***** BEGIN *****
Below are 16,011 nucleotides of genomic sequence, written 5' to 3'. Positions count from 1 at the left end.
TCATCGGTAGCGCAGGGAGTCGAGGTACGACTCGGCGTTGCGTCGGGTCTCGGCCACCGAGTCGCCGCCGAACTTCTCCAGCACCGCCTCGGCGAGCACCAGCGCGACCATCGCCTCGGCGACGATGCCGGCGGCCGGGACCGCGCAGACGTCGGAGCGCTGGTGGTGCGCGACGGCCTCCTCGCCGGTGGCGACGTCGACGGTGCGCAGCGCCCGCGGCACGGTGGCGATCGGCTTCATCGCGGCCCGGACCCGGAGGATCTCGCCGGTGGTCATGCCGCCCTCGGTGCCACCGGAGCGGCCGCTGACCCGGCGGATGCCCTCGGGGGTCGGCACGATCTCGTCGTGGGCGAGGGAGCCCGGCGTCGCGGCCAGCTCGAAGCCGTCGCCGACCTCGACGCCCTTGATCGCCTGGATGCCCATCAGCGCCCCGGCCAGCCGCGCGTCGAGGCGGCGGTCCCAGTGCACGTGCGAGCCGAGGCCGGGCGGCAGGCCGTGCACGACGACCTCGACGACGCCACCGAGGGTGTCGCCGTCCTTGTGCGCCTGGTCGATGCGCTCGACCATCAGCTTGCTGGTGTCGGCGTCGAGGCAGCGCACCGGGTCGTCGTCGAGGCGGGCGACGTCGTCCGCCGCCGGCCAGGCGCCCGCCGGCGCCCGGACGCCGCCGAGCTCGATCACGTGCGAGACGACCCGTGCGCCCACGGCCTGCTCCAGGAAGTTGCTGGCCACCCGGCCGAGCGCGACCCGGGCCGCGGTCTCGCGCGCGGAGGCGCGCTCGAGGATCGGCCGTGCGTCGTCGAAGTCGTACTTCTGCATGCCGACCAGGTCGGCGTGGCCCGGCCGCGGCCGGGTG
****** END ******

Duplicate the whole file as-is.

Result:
Below are 16,011 nucleotides of genomic sequence, written 5' to 3'. Positions count from 1 at the left end.
TCATCGGTAGCGCAGGGAGTCGAGGTACGACTCGGCGTTGCGTCGGGTCTCGGCCACCGAGTCGCCGCCGAACTTCTCCAGCACCGCCTCGGCGAGCACCAGCGCGACCATCGCCTCGGCGACGATGCCGGCGGCCGGGACCGCGCAGACGTCGGAGCGCTGGTGGTGCGCGACGGCCTCCTCGCCGGTGGCGACGTCGACGGTGCGCAGCGCCCGCGGCACGGTGGCGATCGGCTTCATCGCGGCCCGGACCCGGAGGATCTCGCCGGTGGTCATGCCGCCCTCGGTGCCACCGGAGCGGCCGCTGACCCGGCGGATGCCCTCGGGGGTCGGCACGATCTCGTCGTGGGCGAGGGAGCCCGGCGTCGCGGCCAGCTCGAAGCCGTCGCCGACCTCGACGCCCTTGATCGCCTGGATGCCCATCAGCGCCCCGGCCAGCCGCGCGTCGAGGCGGCGGTCCCAGTGCACGTGCGAGCCGAGGCCGGGCGGCAGGCCGTGCACGACGACCTCGACGACGCCACCGAGGGTGTCGCCGTCCTTGTGCGCCTGGTCGATGCGCTCGACCATCAGCTTGCTGGTGTCGGCGTCGAGGCAGCGCACCGGGTCGTCGTCGAGGCGGGCGACGTCGTCCGCCGCCGGCCAGGCGCCCGCCGGCGCCCGGACGCCGCCGAGCTCGATCACGTGCGAGACGACCCGTGCGCCCACGGCCTGCTCCAGGAAGTTGCTGGCCACCCGGCCGAGCGCGACCCGGGCCGCGGTCTCGCGCGCGGAGGCGCGCTCGAGGATCGGCCGTGCGTCGTCGAAGTCGTACTTCTGCATGCCGACCAGGTCGGCGTGGCCCGGCCGCGGCCGGGTG